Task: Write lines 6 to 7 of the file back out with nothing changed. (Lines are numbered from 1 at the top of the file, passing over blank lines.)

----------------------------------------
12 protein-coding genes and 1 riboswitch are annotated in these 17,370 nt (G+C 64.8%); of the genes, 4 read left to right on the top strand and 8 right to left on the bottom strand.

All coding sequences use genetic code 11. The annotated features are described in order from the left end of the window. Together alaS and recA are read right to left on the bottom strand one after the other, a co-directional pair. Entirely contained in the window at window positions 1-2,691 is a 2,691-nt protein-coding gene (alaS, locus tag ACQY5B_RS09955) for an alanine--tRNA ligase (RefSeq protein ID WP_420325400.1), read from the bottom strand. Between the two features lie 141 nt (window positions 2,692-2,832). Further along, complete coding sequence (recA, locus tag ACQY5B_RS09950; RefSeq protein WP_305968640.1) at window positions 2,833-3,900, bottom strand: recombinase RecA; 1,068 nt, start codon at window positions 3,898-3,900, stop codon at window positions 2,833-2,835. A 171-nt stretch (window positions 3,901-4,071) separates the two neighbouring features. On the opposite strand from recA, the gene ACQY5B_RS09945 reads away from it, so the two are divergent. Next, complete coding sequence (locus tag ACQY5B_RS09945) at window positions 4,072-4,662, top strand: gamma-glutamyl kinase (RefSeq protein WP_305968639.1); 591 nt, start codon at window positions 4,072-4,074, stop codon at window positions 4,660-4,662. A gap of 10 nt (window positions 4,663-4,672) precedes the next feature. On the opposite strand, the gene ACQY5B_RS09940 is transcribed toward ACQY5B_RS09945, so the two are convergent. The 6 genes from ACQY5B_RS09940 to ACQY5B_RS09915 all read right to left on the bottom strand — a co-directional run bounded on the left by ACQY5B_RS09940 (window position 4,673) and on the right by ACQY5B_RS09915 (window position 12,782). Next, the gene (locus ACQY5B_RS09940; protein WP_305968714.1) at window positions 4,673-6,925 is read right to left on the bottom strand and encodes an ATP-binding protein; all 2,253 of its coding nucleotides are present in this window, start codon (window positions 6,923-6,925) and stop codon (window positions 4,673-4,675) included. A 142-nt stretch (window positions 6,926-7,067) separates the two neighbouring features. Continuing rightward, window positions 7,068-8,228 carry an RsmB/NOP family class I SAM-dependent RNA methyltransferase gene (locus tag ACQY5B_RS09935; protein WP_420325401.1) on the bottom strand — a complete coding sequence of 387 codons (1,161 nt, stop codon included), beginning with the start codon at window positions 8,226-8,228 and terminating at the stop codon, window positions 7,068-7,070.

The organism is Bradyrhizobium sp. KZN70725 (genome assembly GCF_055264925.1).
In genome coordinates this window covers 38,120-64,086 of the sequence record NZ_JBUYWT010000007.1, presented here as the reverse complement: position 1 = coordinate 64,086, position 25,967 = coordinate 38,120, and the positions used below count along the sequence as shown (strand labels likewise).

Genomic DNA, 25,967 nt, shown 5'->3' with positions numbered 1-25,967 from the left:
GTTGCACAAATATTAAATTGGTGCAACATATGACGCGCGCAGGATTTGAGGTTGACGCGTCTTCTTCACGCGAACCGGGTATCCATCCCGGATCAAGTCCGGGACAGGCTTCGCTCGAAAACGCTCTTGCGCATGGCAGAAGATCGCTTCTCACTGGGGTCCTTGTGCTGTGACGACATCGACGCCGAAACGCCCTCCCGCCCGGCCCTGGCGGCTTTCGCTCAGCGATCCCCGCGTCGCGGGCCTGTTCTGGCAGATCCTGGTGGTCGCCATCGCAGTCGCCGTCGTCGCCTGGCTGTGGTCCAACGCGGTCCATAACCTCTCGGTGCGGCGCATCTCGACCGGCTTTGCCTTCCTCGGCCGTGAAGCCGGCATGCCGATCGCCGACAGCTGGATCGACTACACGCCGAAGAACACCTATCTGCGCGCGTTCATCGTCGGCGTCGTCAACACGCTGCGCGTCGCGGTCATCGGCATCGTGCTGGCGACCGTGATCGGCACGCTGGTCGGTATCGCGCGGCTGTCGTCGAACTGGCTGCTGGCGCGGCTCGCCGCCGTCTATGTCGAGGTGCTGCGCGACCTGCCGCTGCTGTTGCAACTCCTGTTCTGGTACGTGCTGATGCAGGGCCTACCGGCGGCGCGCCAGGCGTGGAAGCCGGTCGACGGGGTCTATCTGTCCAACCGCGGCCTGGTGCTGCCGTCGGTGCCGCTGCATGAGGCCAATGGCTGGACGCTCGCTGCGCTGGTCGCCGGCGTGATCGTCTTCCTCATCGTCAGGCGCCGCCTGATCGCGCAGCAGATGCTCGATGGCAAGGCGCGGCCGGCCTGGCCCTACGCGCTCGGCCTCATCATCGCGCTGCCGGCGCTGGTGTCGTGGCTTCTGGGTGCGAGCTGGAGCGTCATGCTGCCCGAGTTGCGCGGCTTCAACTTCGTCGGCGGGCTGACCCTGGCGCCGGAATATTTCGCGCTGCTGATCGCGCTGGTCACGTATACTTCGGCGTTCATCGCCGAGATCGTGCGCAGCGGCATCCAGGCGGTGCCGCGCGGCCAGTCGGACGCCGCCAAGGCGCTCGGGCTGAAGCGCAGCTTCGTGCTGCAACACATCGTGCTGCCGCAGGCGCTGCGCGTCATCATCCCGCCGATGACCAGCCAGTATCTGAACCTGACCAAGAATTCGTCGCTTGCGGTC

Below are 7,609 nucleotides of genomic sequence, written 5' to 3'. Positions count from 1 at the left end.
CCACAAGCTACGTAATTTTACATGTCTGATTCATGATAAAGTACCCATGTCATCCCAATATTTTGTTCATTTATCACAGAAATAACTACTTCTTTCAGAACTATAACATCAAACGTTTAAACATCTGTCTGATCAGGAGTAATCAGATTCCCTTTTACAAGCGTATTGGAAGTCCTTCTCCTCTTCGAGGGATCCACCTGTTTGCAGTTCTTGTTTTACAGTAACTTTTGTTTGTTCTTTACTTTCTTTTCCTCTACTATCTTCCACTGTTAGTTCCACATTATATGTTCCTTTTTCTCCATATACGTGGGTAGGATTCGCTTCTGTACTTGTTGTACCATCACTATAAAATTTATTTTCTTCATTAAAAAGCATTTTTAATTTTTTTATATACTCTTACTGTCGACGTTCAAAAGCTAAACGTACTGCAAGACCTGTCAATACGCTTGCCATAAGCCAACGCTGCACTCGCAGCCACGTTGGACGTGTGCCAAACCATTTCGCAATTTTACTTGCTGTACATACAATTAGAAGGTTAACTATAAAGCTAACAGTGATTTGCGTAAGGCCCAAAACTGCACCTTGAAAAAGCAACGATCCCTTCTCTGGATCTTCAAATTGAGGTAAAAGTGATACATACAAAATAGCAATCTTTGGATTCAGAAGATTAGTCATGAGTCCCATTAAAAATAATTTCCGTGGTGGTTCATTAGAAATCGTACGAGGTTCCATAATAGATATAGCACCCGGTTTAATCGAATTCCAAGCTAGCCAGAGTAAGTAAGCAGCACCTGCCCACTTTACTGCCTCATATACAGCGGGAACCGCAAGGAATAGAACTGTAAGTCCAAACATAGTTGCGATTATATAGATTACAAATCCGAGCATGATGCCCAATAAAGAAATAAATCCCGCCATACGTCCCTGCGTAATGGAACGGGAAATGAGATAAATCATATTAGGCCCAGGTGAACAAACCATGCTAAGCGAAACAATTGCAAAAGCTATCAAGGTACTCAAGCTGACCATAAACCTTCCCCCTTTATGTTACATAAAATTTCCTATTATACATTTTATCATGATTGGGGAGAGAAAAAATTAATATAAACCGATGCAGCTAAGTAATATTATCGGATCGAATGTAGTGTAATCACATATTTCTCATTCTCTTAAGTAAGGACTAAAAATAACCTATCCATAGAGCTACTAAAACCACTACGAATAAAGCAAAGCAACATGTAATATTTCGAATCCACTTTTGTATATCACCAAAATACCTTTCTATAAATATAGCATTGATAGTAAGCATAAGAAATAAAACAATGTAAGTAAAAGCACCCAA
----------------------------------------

GTTGCACAAATATTAAATTGGTGCAACATATGACGCGCGCAGGATTTGAGGTTGACGCGTCTTCTTCACGCGAACCGGGTATCCATCCCGGATCAAGTCCGGGACAGGCTTCGCTCGAAAACGCTCTTGCGCATGGCAGAAGATCGCTTCTCACTGGGGTCCTTGTGCTGTGACGACATCGACGCCGAAACGCCCTCCCGCCCGGCCCTGGCGGCTTTCGCTCAGCGATCCCCGCGTCGCGGGCCTGTTCTGGCAGATCCTGGTGGTCGCCATCGCAGTCGCCGTCGTCGCCTGGCTGTGGTCCAACGCGGTCCATAACCTCTCGGTGCGGCGCATCTCGACCGGCTTTGCCTTCCTCGGCCGTGAAGCCGGCATGCCGATCGCCGACAGCTGGATCGACTACACGCCGAAGAACACCTATCTGCGCGCGTTCATCGTCGGCGTCGTCAACACGCTGCGCGTCGCGGTCATCGGCATCGTGCTGGCGACCGTGATCGGCACGCTGGTCGGTATCGCGCGGCTGTCGTCGAACTGGCTGCTGGCGCGGCTCGCCGCCGTCTATGTCGAGGTGCTGCGCGACCTGCCGCTGCTGTTGCAACTCCTGTTCTGGTACGTGCTGATGCAGGGCCTACCGGCGGCGCGCCAGGCGTGGAAGCCGGTCGACGGGGTCTATCTGTCCAACCGCGGCCTGGTGCTGCCGTCGGTGCCGCTGCATGAGGCCAATGGCTGGACGCTCGCTGCGCTGGTCGCCGGCGTGATCGTCTTCCTCATCGTCAGGCGCCGCCTGATCGCGCAGCAGATGCTCGATGGCAAGGCGCGGCCGGCCTGGCCCTACGCGCTCGGCCTCATCATCGCGCTGCCGGCGCTGGTGTCGTGGCTTCTGGGTGCGAGCTGGAGCGTCATGCTGCCCGAGTTGCGCGGCTTCAACTTCGTCGGCGGGCTGACCCTGGCGCCGGAATATTTCGCGCTGCTGATCGCGCTGGTCACGTATACTTCGGCGTTCATCGCCGAGATCGTGCGCAGCGGCATCCAGGCGGTGCCGCGCGGCCAGTCGGACGCCGCCAAGGCGCTCGGGCTGAAGCGCAGCTTCGTGCTGCAACACATCGTGCTGCCGCAGGCGCTGCGCGTCATCATCCCGCCGATGACCAGCCAGTATCTGAACCTGACCAAGAATTCGTCGCTTGCGGTC

Below are 7,609 nucleotides of genomic sequence, written 5' to 3'. Positions count from 1 at the left end.